Air pollution is a considerable concern for the members of TARA and we have devoted much time to researching the issue and lobbying responsible authorities, including BANE, the Environment Agency, the European Commission and the European Parliament, to take action.
We have been very disappointed by the response we have had from BANES and the lack of action by successive administrations to address the problem or even take it very seriously.
The following summary table, published by Camden council, shows why this issue needs to be taken seriously and needs to be addressed with urgency.
Health effects and sources of air pollutants
Road transport (especially diesel vehicles), domestic boilers, power stations and industry
Lung irritation and damage
Power stations, domestic boilers, industry
Coughing, irritation and narrowing of airways. Can make asthma and bronchitis worse
Petrol vehicles, domestic boilers, industry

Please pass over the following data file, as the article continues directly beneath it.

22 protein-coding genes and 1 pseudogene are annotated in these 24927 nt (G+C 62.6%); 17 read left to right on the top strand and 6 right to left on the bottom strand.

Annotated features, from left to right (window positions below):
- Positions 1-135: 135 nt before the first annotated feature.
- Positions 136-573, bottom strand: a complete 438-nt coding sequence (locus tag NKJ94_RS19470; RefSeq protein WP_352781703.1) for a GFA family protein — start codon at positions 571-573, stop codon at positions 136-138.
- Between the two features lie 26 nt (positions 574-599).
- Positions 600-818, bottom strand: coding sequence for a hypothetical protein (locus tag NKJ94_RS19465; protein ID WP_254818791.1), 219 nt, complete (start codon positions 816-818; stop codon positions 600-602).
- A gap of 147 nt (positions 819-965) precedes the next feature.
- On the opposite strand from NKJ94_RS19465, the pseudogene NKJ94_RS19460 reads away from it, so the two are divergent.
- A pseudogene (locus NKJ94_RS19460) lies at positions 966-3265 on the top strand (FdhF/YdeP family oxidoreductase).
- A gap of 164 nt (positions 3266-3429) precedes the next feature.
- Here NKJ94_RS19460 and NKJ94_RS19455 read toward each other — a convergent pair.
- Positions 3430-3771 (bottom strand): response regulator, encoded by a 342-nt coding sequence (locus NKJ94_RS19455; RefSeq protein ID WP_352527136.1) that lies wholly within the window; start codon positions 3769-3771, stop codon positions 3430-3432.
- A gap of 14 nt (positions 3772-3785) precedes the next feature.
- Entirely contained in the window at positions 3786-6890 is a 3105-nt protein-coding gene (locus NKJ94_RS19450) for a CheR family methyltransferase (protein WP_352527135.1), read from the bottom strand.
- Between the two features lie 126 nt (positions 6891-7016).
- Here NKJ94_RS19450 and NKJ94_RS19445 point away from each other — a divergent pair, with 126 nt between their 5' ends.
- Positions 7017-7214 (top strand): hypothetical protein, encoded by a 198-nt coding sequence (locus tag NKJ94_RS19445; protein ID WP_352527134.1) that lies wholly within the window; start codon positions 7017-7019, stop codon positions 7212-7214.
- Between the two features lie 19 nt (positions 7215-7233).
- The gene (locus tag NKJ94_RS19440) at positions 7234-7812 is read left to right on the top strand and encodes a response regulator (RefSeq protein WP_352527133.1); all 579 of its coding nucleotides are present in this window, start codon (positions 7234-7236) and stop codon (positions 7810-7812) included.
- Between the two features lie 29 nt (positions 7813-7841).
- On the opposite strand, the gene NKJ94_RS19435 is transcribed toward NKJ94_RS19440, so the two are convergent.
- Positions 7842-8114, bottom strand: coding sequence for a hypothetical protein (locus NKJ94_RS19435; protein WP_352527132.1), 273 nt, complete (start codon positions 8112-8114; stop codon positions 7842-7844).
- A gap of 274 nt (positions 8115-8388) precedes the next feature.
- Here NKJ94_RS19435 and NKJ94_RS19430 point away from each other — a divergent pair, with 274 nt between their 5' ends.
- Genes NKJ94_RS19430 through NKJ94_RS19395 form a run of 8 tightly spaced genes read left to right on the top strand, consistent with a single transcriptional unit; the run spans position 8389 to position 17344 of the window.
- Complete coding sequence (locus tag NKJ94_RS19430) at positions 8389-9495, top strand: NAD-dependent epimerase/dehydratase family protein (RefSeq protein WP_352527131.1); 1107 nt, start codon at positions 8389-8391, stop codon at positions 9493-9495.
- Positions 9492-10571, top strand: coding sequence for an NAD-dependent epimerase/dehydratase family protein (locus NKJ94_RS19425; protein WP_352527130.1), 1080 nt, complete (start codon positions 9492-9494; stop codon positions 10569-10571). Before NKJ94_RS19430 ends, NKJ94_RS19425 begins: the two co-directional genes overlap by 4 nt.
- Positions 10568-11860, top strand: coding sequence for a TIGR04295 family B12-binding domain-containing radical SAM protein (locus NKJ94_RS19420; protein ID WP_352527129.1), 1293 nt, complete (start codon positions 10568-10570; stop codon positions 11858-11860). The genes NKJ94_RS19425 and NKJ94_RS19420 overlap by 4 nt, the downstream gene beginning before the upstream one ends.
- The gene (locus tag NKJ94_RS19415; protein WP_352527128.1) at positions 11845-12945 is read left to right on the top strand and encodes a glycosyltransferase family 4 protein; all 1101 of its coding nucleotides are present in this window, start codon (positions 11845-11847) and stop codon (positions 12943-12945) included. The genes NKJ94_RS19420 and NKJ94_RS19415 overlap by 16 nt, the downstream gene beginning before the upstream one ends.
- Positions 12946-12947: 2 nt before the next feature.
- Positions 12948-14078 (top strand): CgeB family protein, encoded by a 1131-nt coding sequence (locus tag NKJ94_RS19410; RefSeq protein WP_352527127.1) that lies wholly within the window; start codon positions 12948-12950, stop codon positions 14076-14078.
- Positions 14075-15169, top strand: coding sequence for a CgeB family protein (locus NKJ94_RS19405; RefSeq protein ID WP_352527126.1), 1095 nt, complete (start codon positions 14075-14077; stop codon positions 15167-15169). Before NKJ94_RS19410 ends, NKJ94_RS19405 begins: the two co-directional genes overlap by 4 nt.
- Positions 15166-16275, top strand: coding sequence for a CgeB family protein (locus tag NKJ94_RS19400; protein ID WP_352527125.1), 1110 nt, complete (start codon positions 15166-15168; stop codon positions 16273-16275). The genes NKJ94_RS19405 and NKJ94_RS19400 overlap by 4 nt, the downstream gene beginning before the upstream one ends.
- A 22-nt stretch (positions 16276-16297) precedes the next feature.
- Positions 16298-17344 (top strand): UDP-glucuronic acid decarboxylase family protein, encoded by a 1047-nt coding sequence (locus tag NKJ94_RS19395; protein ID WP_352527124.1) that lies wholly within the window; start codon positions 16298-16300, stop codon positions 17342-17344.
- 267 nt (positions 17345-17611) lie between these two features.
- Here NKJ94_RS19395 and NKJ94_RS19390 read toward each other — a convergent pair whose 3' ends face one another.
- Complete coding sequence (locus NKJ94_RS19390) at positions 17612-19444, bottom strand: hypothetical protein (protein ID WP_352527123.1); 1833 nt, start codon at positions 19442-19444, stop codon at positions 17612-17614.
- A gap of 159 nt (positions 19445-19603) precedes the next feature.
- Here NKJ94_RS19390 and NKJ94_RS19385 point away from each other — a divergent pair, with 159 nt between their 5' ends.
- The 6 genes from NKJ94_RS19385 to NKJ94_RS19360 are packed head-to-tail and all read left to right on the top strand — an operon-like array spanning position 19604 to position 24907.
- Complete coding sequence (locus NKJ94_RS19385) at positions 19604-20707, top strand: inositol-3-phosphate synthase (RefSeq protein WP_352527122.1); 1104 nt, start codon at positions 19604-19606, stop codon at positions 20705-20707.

Deprives the blood of oxygen and can cause headaches, dizziness, nausea. Can lead to death at very high levels
Fine Particulates (PM10 and PM2.5)
Road transport (mainly diesel vehicles and tyre and break wears), power stations, domestic boilers
Increased chances of respiratory disease, lung damage, cancer and premature death
Produced when sunlight reacts with vehicle exhaust fumes
Irritation to eyes, nose and throat. Can damage lungs and airways
Long term exposure can increase risk of cancer
Petrol vehicles, industry
Learning disabilities and brain and kidney damage
Air pollution can also damage trees, plants and buildings and contribute to climate change.